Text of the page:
Your baby's foot may seem flat, but that's because a layer of fat covers the arch. Within two to three years, this extra padding will disappear. ||Children who gain weight quickly during their first six months are more likely to be obese or at risk of obesity by age 3 ||Exclusive breastfeeding for at least 6 months is the best prevention of food allergies ||Look for early signs of hunger, such as stirring and stretching, sucking motions and lip movements. Fussing and crying are later cues ||Don’t rush into solving your kid's problems. Give him the chance to conclude, all on his own, that things are going to be okay. ||Put a photo of a face – yours – on the side of the cot for your baby to look at. Human faces fascinate babies ||Proper weight gain is the sign that your baby is having enough milk. Not crying and not comparing with other kids ||The only acceptable punishment for our children is time-out. No spanking, no shouting and no threatening ||It’s never too early to read for your child ||Reading aloud will help your baby be a better reader when she's older ||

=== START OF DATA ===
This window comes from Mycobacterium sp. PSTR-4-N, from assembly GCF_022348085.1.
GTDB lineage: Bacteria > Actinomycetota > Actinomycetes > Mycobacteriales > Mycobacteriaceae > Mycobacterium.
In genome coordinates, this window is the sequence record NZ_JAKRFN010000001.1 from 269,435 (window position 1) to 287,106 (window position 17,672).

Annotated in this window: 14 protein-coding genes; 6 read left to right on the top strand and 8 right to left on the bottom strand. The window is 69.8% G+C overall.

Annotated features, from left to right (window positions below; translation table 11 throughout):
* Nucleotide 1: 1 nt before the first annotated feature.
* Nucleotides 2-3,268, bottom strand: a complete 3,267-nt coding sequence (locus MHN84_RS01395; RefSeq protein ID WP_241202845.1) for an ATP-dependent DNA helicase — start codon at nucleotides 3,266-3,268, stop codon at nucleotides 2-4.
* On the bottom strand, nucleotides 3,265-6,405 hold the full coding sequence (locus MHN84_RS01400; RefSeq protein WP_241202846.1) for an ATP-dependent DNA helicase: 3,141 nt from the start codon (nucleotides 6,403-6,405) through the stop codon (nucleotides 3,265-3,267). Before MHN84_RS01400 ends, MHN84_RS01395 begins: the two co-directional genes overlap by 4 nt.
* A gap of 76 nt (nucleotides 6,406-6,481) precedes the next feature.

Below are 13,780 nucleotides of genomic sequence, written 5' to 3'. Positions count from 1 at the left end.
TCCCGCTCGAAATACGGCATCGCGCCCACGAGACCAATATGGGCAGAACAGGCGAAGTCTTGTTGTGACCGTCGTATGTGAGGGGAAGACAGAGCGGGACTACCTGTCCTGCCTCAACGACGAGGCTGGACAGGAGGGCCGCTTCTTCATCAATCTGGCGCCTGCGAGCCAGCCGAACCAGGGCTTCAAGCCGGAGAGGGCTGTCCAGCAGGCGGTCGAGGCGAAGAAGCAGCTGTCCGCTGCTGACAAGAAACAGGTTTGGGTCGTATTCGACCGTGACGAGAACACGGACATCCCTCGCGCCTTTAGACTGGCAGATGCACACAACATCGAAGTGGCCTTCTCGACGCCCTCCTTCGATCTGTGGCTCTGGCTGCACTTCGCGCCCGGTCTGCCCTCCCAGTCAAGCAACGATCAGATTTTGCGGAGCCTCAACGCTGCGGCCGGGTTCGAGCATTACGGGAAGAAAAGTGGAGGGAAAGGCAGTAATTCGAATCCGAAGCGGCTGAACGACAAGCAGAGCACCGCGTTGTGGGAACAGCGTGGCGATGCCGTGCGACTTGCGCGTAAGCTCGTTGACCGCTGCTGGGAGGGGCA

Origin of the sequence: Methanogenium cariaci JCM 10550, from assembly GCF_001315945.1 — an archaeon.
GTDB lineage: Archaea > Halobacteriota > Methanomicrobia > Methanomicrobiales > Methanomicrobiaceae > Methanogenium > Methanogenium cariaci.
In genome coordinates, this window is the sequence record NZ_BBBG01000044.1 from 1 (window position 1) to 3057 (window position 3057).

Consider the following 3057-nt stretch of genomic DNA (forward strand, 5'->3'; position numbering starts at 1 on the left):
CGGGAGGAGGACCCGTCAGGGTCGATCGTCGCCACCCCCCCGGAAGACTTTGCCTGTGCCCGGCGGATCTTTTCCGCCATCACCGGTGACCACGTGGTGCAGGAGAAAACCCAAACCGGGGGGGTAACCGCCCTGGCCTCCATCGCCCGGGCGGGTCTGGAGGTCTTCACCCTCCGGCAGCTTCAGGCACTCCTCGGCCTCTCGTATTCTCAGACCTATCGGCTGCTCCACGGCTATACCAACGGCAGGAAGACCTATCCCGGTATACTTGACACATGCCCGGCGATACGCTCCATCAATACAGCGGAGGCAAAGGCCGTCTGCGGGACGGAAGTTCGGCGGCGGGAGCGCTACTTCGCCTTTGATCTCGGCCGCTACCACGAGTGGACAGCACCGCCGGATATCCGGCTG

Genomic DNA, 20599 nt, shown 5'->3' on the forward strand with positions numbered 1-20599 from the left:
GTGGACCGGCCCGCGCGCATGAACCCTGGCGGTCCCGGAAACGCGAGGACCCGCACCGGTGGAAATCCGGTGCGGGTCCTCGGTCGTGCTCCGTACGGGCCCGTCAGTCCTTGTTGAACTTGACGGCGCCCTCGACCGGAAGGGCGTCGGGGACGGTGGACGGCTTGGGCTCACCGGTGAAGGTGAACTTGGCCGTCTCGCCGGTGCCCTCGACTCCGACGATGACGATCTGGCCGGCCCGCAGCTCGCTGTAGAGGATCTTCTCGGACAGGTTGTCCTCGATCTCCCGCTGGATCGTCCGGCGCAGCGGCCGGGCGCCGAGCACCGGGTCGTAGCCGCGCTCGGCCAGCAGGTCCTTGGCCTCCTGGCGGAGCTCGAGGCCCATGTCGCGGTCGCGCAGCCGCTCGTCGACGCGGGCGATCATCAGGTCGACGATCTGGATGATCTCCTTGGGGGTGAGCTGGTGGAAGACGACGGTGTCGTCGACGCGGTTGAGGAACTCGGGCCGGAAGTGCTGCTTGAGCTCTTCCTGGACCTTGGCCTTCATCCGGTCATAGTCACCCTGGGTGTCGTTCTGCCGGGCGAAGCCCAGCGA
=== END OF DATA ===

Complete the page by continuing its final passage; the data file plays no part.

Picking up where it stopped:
Lactation and maternal risk of diabetes

Women who don’t breastfeed are found to have significantly higher rates of type 2 diabetes. Researchers say breastfeeding reduces belly fat, lowering the chances of type 2 diabetes later in life, yet few people recognize the connection.

Breastfeeding for a month or longer appears to reduce a woman's risk of getting diabetes later in life, according to a new study published in The American Journal of Medicine. The researchers evaluated data on 2,233 women. Of those, 405 were not mothers, 1,125 were mothers who breastfed for at least a month, and 703 were mothers who had never breastfed.

Study results showed that the risk of getting a diagnosis of type 2 diabetes for women who breastfed all their children for a month or longer was similar to that of women who had not given birth. But mothers who had never breastfed were nearly twice as likely to develop diabetes as women who had never given birth. Moms who never exclusively breastfed were about 1.4 times as likely to develop diabetes as women who breastfed exclusively for one to three months.

This relation was found even after controlling for factors such as weight, physical activity, and family history of diabetes.

The lower incidence of type 2 diabetes found among women studied adds to a growing body of evidence that breastfeeding should be supported. Women who give birth and fail to breastfeed may be putting themselves at risk for developing type 2 diabetes later in life and denying their infants important long term health benefits.

The American Journal of Medicine

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